Want to work with Australian Native Plants?

  • In an Australian native plant nursery
  • In a Australian native plant garden
  • In natural/native landscaping or garden design
  • Growing Australian native cut flowers
  • In the horticultural media specialising in natives
  • On re-vegetation projects

This course can help a lot. It focuses on smaller growing natives (eg. wildflowers, clumping plants, etc). It complements but also differs from the studies in our other natives courses.

Become an Australian Plant Expert  ...and carve out a career with this diverse and exciting flora.

  • Learn to identify, select, cultivate Australian Plants
  • Study hundreds of different low growing shrubs and ground covers
  • Discover commercial applications for appropriate varieties of low growing Australian native flowering plants in a variety of situations.
  • Course developed by John Mason (author of Growing Natives), fellow of the Australian Institute of Horticulture, & Fellow, Institute of Horticulture (UK)

A course for

  • Nurserymen, Gardeners, Horticulture Students
  • Graduates of botany or environmental science seeking to exapand their employability
  • Anyone with a passion for Australian plants


There are 8 lessons as outlined below:

  1. Introduction Review of the system of plant identification, general characteristics of the group, information contacts (ie: nurseries, seed, clubs, etc.)
  2. Growing Conditions Planting, staking, mulching, watering, pest & disease, feeding, pruning, propagation, protection from wind, salt air, environmental zones, etc.
  3. The Heaths and similar plants Myrtaceae family, etc. Thryptomene, Bauera, Astartea, Grevilleas, Telopea, Leptospermum, etc.
  4. The Daisy Family identification and growing needs Helichrysum, Helipterum, Celmisia, Brachyscome, Olearia, etc.
  5. The Legumes Fabaceae, Mimosaceae and Caesalpinaceae families. Kennedya, Pultenaea, Acacia, etc.
  6. Other common groups Boronia, Crowea, Clematis, Viola, etc.
  7. The Monocots grasses, native irises, Anigozanthus, Xanthorrhea, etc.
  8. Commercial Applications


  • Distinguish between different types of native wildflowers.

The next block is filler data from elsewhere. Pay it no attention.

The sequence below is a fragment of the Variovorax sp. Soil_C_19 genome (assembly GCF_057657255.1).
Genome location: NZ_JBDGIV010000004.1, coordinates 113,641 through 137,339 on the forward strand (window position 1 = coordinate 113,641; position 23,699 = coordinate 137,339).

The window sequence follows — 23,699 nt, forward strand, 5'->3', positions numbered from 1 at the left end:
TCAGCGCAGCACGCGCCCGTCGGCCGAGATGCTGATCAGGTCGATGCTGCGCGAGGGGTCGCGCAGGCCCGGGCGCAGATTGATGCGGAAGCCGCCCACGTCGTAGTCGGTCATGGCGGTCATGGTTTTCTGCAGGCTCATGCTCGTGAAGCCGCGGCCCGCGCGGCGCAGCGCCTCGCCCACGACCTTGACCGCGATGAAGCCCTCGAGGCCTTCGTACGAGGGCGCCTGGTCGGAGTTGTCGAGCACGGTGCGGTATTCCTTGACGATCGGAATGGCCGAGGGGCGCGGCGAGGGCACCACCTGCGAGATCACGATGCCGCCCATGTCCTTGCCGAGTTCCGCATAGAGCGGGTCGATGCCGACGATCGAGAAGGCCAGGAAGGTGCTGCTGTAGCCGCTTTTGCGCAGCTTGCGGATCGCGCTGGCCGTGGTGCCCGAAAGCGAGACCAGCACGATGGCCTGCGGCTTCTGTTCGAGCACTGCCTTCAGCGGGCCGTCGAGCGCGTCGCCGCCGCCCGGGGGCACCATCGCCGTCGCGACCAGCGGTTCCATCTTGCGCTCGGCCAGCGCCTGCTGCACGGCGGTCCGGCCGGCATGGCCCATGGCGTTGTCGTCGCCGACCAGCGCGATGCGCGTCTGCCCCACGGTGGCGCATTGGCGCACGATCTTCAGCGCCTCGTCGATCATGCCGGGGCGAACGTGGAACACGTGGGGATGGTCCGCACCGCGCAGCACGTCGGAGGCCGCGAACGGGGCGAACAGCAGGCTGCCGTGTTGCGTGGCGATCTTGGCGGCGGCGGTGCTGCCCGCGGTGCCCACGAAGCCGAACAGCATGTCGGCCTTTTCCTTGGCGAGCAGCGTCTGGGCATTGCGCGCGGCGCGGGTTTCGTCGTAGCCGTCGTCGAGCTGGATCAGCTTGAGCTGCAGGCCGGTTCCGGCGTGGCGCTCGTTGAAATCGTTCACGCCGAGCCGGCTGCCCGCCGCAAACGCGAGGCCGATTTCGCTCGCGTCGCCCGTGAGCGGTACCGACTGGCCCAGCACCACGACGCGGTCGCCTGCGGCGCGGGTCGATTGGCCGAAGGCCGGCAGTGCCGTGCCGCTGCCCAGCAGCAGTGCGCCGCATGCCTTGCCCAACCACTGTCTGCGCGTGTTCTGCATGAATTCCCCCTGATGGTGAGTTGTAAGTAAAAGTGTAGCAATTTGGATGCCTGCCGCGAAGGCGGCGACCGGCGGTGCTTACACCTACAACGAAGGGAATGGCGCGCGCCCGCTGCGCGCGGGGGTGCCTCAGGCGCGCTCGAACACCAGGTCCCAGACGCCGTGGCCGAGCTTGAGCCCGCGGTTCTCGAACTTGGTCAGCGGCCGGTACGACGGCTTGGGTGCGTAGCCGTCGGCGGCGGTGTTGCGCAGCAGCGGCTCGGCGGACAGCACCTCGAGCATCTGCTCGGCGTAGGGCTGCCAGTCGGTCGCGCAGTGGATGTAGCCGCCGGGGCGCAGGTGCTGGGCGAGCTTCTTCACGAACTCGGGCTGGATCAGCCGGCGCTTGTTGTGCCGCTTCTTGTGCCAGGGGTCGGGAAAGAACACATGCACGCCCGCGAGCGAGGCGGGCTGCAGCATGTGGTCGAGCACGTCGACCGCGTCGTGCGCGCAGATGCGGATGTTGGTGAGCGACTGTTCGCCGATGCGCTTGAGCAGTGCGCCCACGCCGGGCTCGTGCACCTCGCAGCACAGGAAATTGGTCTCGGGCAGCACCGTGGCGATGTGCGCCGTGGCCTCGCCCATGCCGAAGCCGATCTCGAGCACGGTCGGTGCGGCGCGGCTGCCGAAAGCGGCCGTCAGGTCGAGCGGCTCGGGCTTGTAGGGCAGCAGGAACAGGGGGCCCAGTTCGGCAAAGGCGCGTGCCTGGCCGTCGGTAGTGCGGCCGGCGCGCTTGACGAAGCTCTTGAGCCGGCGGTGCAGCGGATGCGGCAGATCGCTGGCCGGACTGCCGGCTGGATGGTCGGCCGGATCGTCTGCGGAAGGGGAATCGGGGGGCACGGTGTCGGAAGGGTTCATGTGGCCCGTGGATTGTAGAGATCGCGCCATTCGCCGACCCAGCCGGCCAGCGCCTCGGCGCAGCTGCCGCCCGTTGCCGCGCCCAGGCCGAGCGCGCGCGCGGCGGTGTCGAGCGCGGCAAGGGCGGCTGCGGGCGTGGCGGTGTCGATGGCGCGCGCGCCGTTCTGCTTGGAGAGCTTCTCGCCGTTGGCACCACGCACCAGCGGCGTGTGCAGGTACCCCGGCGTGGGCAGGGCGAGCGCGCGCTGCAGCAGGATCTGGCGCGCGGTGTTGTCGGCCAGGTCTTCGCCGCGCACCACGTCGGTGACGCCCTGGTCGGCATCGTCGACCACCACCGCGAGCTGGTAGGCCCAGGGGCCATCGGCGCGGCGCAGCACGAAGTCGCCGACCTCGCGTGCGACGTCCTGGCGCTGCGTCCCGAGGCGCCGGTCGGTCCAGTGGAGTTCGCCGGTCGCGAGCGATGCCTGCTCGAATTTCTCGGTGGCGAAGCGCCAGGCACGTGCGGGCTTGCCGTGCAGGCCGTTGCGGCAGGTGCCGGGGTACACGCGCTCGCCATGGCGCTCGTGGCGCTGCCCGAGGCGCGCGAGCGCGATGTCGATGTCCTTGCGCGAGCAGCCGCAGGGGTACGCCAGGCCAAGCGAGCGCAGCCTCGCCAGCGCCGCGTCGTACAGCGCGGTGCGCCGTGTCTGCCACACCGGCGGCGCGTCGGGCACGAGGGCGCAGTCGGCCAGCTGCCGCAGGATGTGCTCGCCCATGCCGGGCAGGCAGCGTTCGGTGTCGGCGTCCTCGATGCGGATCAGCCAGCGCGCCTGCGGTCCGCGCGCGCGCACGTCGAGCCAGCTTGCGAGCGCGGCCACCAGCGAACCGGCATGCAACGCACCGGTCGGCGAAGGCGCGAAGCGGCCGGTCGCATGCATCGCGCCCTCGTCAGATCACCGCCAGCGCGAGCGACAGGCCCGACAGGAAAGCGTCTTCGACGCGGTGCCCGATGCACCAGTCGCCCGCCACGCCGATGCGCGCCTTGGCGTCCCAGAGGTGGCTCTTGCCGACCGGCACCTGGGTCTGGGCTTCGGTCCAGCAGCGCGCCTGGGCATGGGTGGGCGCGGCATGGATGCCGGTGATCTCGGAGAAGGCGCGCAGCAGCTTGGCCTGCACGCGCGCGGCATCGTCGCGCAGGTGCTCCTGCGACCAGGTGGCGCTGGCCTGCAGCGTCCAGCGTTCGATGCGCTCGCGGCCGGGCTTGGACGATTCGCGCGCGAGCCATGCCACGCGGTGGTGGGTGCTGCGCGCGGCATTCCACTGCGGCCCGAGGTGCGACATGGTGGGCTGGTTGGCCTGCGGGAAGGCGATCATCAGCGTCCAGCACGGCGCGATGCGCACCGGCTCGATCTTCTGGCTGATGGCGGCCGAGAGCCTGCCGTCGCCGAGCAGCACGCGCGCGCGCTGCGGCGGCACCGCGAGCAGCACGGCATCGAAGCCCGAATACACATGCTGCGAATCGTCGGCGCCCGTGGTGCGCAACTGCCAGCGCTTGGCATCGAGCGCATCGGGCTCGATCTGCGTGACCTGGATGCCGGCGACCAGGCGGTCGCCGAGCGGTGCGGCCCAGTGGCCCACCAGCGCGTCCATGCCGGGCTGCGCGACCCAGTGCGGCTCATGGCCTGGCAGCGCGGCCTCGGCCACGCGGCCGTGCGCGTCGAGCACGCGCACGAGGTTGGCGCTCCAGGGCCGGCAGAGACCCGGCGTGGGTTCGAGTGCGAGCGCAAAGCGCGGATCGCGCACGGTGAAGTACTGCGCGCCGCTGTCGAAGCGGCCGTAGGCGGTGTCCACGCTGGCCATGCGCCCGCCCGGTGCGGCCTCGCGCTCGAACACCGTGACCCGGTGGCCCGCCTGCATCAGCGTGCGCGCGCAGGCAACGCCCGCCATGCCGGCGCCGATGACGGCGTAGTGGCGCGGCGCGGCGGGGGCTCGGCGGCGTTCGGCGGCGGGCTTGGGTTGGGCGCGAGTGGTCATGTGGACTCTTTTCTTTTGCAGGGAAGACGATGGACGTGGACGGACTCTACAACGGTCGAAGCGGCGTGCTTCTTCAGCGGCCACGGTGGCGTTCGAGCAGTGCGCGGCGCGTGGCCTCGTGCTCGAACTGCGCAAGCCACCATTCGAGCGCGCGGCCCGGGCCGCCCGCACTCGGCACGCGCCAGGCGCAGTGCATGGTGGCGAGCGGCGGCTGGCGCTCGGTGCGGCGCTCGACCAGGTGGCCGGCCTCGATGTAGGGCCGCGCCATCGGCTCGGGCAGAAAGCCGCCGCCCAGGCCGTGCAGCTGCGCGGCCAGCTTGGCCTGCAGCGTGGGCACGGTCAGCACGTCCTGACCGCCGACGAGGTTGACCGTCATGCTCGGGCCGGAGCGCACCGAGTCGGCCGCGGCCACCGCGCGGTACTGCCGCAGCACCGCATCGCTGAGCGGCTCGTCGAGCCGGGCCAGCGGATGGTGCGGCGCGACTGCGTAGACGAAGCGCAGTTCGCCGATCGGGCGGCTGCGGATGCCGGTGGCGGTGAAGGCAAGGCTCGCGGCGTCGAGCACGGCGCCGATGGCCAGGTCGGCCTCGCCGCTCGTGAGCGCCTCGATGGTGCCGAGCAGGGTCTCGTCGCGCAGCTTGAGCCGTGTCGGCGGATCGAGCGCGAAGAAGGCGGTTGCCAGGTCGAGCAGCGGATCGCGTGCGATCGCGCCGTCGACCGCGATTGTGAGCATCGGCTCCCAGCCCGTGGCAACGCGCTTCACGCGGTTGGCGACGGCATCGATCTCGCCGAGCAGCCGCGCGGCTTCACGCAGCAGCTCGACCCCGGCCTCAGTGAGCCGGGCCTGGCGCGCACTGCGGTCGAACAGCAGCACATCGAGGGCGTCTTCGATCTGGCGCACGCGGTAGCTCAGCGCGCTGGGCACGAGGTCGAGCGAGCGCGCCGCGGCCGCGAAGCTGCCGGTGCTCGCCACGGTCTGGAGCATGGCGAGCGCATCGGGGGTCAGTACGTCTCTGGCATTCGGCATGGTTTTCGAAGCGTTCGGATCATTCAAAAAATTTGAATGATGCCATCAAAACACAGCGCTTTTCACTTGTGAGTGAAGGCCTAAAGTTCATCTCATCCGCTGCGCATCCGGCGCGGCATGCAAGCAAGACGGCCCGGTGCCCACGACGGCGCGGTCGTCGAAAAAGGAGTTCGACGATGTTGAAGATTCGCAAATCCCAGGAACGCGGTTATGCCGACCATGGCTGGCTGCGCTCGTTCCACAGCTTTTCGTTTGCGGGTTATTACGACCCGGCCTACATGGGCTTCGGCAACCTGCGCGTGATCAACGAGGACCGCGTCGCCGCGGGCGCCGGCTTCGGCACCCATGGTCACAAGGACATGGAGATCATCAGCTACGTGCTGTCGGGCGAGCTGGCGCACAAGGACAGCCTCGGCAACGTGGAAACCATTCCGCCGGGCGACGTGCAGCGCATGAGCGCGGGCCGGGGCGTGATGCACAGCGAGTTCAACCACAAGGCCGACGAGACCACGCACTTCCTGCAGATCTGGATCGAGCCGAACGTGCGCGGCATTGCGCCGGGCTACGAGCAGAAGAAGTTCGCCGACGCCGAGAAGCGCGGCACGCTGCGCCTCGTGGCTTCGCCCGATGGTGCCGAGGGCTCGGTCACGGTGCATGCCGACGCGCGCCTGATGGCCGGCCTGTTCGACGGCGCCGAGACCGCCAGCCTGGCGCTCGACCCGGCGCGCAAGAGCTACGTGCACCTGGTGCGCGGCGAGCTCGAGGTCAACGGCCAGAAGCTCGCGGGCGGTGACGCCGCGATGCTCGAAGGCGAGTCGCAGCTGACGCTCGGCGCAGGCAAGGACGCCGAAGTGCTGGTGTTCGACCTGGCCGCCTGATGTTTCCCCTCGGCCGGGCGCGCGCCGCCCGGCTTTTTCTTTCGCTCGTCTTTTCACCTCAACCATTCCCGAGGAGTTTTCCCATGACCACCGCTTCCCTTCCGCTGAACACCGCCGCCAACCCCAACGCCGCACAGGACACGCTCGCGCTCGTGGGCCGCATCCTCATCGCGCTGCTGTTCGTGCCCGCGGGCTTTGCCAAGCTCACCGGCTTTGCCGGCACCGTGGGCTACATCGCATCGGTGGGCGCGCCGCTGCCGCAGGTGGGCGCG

• Determine reliable information about the identification and culture of Australian wildflowers.
  • Specify general cultural practices, including propagation, for different families of Australian native wildflowers.
  • Explain the characteristics, including identification and culture, of heath like native wildflowers; with reference to both proteaceous and myrtaceous plants.
  • Explain the characteristics, including their identification, culture and use, of wildflowers in the Asteraceae (ie. Daisy) family.
  • Explain the characteristics, including identification, culture and use, of different legume wildflower genera.
  • Explain the characteristics, including identification, culture and use, of different Australian native monocotyledons (ie. narrow-leaved plants).
  • Prepare a planting design featuring Australian wildflowers.
  • Develop a cut flower production plan, for a selected Australian wildflower.

What does the Course Cover

  • Distinguish, using illustrations and minimum but adequate comments, between different plant families within which Australian native wildflowers are commonly found, including the following:
    • Asteraceae,
    • Caesalpiniaceae,
    • Dilleniaceae,
    • Epacridaceae,
    • Ericaceae,
    • Fabaceae,
    • Poaceae,
    • Haemodoraceae,
    • Iridaceae,
    • Lamiaceae,
    • Liliaceae,
    • Mimosaceae,
    • Myrtaceae,
    • Orchidaceae,
    • Proteaceae,
    • Rutaceae
    • Thymelaceae.
  • Prepare a collection of pressed wildflower specimens (or illustrations), not collected elsewhere with information included on culture and use.
  • Compile a resource file of sources of information on native wildflowers.
  • Develop criteria for distinguishing the accuracy of information, relating to native wildflowers.
  • Determine different reliable sources, of accurately named Australian plant material, including both seed and plants.